The early exploration of North America provides yet another story, in which Tristram, along with Sir Thomas Arundell and Shakespeare’s patron, the Earl of Southampton, advocated a Utopian colony in North America for those English Catholics who could not return from exile or could not stand to remain in England, which was by this time under James I. In this context, Dennis Taylor draws on a letter written to Tristram in March 1605 by the influential Jesuit, Father Robert Parsons, who roundly rejected the notion. Taylor suggests that Shakespeare’s inspiration for ‘The Tempest’ came from this plan and notes that Winslade was ‘mysterious’ … ‘a veteran soldier and Catholic activist, who reargued the Catholic scheme’ but added that nothing else was known about him.
It is beyond the scope of this paper to reveal every intricate detail of the known facts of Tristram Winslade’s life. Rather, what we have achieved is an understanding of how Tristram’s identity, his presence and his voice have been misread, misunderstood, manipulated and silenced by the grand narrative of English 16th Century history. But by rummaging through the archives and examining alternative historiographies, we have shed light on a man who, far from being a wandering harper, had devoted his life to planning invasions of England that would result in a Catholic Counter-Reformation – surely a life of deliberation, action, risk and suffering.
Every history has its losing side, and as an exiled character in a subjugated Cornish-Catholic narrative, it could be argued that Tristram Winslade’s voice has become doubly silenced. The man is absent from his history, and yet his name remains ripe for character assassination through a process of content evaporation that has left nothing but image of a crippled harper or claims that he was just a ‘nutter’. Indeed, the grand narrative of Elizabethan England is arguably so excessively triumphant that those who opposed its religious reforms are essentially wiped from the scene leaving the obvious few – Mary Queen of Scots, Anthony Babington and Philip of Spain – as the arch-villains against whom victory glitters. Beneath the powerful rhetoric of this nation state, alternative historiographies, while emerging through the efforts of post-colonial scholars, ‘revisionist’ historians and minority historiographies, remain largely buried.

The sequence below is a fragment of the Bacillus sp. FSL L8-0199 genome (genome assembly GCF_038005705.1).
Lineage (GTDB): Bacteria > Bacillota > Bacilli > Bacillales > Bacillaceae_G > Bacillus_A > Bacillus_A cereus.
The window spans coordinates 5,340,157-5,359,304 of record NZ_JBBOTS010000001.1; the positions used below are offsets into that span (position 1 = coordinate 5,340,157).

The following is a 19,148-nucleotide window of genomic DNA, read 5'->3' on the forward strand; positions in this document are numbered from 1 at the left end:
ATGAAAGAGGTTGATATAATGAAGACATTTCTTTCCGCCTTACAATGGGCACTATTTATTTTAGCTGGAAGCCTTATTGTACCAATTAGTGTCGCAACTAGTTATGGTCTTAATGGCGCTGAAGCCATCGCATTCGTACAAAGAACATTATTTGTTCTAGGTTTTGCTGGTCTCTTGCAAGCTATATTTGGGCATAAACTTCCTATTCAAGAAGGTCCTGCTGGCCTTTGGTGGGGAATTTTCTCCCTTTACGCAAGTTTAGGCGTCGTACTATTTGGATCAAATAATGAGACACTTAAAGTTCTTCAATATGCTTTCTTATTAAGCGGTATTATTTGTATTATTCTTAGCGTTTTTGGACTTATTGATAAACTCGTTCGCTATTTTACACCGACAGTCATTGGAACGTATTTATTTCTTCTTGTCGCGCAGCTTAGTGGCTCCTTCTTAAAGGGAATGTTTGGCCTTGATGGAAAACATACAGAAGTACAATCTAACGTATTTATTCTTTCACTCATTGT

As we have seen, English history’s lip-service to Tristram Winslade can be interpreted as a lack of real interest in the context of his story or perhaps confusion. At worst it represents a deliberately contrived silence that pretends to tell a story but which in fact says nothing; the insidious type of silence that is not so much about the ‘complete absence of talk’ – there has been a great deal of ‘talk’ about Tristram – but rather ‘the absence of content’. By tunnelling into the holes created by this absence, both the revisionist historian and the novelist can unearth the fragments of astonishing lives that official historiography would rather ignore, expose the lies and suggest some alternative truths.
 There were numerous skirmishes and scuffles leading up to the disastrous 1549 Prayer Book Rebellion, all protesting against the Edwardian reformations. See, for example: A.L. Rowse (1941). Tudor Cornwall, Jonathan Cape Ltd, London; Philip Payton (2004) Cornwall: A History, Cornwall Editions, Fowey; F. Rose-Troup (1913). The Western Rebellion of 1549, Smith Elder & Co. London, University of Michigan Reprints. Professor Mark Stoyle, in West Britons, Cornish Identities and the Early Modern British State, (2002, University of Exeter Press) argues that 150 years of Cornish rebellion from 1497 to the Civil War had its roots in ethnic struggle.
 Many sources cite the Winslade family as Esquires of the White Spur, described as ‘a rare distinction…(which) denotes military prowess’. P. Caraman (1999), The Western Rising 1549: The Prayer Book Rebellion, Westcountry Books, Tiverton, p. 31.
 A. Haynes (2012). The Elizabethan Secret Services, The History Press, Stroud. https://books.google.com.au/books?id=ykU7AwAAQBAJ&pg=PT68&lpg=PT68&dq=Tristram+Winslade+and+the+rack&source=bl&ots=N3_EZkBf2-&sig=LeAYSKNQp2cjzkEWdaArE6hz41w&hl=en&sa=X&ved=0ahUKEwitsOT8mq_SAhWBxLwKHX5ABHIQ6AEIMjAF#v=onepage&q=Tristram%20Winslade%20and%20the%20rack&f=false
 C. Hayden (2012). ‘Tristram Winslade: The Desperate Heart of an English Catholic in Exile’, Cornish Studies 20, University of Exeter Press, Exeter. (Translation from Winslade’s Latin by Michael Kelly.) Also, A. J. Loomie. (1963). The Spanish Elizabethans: the English Exiles at the Court of Philip II, Reprint, Fordham University Press, New York. Loomie’s book includes an appendix of Englishmen receiving pensions from King Philip II of Spain provides a precis of Tristram Winslade’s career (p. 263).